Jonathan Papelbon has reportedly agreed to a four-year, $50 million contract with the Phillies. Could David Ortiz be the next to leave Boston?
Don’t count on it. Based on what Red Sox general manager Ben Cherington told reporters (via WEEI.com) following a press conference for managerial candidate Torey Lovullo earlier today, there’s still plenty of optimism about re-signing him.
“We have had a lot of dialogue with David and his agents,” Cherington said. “Because of what I feel, and I think he feels, is a little bit more of a defined market for that role it’s been easier to engage sooner. It’s probably less likely to be a situation where he gets into the market and there’s something that he’s pushed into a corner on. David knows we want him to be here. We want him to be back with the Red Sox. We want him in our lineup. We’ve had a lot of dialogue to see if there’s a way to do that and I think that will continue.”
There was some silly stuff late last month about Ortiz potentially having National League suitors, but most sane people agree he will almost certainly continue his career as a designated hitter in the American League. And that severely limits the market for Ortiz, who turns 36 years old next week, by the way. Jayson Stark of ESPN.com wrote this morning that the Red Sox want to determine whether they can re-sign Ortiz before perhaps turning to Carlos Beltran or Michael Cuddyer, so we can probably expect a quick resolution here.
The Rays started Sergio Romo on back-to-back days and if that sounds weird to you, you’re not alone. Romo, of course, was the star closer for the Giants for a while, helping them win the World Series in 2012 and ’14. He’s been a full-time reliever dating back to 2006, when he was at Single-A.
In an effort to prevent lefty Ryan Yarbrough from facing the righty-heavy top of the Angels’ lineup (Zack Cozart, Mike Trout, Justin Upton), Romo started Saturday’s game, pitching the first inning before giving way to Yarbrough in the second. Romo struck out the side, in fact. The Rays went on to win 5-3.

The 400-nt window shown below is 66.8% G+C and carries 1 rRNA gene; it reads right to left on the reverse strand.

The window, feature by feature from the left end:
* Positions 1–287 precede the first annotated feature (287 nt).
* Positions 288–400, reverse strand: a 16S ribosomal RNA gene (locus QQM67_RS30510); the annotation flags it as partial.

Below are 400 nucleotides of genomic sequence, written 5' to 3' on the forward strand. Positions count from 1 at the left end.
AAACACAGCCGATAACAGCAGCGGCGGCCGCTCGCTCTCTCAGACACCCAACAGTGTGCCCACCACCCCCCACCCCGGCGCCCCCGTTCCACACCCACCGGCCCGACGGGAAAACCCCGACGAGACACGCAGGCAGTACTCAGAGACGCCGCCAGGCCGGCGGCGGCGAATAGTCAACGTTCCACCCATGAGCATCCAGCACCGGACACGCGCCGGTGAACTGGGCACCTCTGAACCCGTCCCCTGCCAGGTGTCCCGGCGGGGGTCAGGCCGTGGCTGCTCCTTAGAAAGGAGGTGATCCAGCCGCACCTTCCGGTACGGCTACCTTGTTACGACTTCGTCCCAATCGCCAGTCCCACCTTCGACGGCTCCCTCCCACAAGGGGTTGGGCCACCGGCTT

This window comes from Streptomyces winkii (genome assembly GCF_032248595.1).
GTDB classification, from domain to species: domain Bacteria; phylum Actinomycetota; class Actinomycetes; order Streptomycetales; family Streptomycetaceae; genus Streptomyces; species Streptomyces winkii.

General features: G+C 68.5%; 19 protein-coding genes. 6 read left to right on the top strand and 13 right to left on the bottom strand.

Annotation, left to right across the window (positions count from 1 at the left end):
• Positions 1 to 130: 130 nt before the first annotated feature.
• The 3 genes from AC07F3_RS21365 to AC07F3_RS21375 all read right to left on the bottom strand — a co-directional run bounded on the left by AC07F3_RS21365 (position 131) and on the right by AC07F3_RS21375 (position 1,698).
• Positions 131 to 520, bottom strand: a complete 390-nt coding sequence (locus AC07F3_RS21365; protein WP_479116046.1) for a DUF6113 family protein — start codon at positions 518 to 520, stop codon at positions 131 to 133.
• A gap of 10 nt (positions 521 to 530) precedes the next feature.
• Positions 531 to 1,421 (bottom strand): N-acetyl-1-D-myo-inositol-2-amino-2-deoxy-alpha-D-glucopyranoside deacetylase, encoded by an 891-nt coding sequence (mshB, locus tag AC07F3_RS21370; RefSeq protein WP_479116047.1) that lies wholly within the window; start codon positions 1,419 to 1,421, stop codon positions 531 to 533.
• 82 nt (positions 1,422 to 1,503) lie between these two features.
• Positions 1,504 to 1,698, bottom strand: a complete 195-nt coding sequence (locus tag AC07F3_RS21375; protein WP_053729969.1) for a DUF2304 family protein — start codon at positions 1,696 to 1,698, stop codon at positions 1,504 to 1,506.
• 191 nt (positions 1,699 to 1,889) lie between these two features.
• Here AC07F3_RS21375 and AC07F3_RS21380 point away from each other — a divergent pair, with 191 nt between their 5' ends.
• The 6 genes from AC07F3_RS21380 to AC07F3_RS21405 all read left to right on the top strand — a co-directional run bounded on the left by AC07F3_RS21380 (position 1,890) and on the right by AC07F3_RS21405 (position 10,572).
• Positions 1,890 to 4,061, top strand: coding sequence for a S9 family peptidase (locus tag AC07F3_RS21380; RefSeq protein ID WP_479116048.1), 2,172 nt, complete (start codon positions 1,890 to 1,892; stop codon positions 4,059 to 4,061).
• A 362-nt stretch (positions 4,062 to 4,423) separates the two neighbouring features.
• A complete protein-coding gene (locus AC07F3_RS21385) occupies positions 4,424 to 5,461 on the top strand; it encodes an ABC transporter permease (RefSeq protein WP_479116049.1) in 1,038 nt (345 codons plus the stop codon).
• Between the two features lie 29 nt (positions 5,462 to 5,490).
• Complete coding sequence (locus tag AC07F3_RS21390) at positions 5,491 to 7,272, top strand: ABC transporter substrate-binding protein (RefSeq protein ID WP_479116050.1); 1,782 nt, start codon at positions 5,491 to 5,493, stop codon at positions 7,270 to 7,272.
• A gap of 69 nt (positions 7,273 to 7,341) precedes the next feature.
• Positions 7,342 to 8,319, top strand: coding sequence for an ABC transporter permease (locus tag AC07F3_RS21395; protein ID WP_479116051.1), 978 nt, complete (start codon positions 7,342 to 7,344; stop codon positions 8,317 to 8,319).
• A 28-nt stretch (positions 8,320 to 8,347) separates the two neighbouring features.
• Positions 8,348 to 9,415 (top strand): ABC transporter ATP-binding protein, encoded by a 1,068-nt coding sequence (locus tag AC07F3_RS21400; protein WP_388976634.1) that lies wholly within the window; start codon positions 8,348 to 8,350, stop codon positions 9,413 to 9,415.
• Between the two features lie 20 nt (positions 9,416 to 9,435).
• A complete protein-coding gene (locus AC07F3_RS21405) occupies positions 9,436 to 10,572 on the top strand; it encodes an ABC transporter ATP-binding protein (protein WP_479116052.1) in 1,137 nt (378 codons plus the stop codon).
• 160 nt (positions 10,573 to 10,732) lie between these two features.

The Rays did it again on Sunday afternoon, starting Romo. This time, he got four outs before giving way to Matt Andriese. Romo walked two without giving up a hit while striking out three. The Angels managed to win 5-2 however.
Despite Sunday’s win, Cozart wasn’t a happy camper with the way the Rays used Romo. Via Fabian Ardaya of The Athletic, Cozart said, “It was weird … It’s bad for baseball, in my opinion … It’s spring training. That’s the best way to explain it.”
It’s difficult to see merit in Cozart’s argument. It’s not like the Rays were making excessive amounts of pitching changes; they used five on Saturday and four on Sunday. The games lasted three hours and three hours, 15 minutes, respectively. The average game time is exactly three hours so far this season. I’m having trouble wondering how else Cozart might mean the strategy is bad for baseball.
It seems like the real issue is that Cozart is afraid of the sport changing around him. The Rays, like most small market teams, have to find their edges in slight ways. The Rays aren’t doing this blindly; the strategy makes sense based on their opponents’ starting lineup. The idea of valuing on-base percentage was scoffed at. Shifting was scoffed at and now every team employs them to some degree. Who knows if starting a reliever for the first three or four outs will become a trend, but it’s shortsighted to write it off at first glance.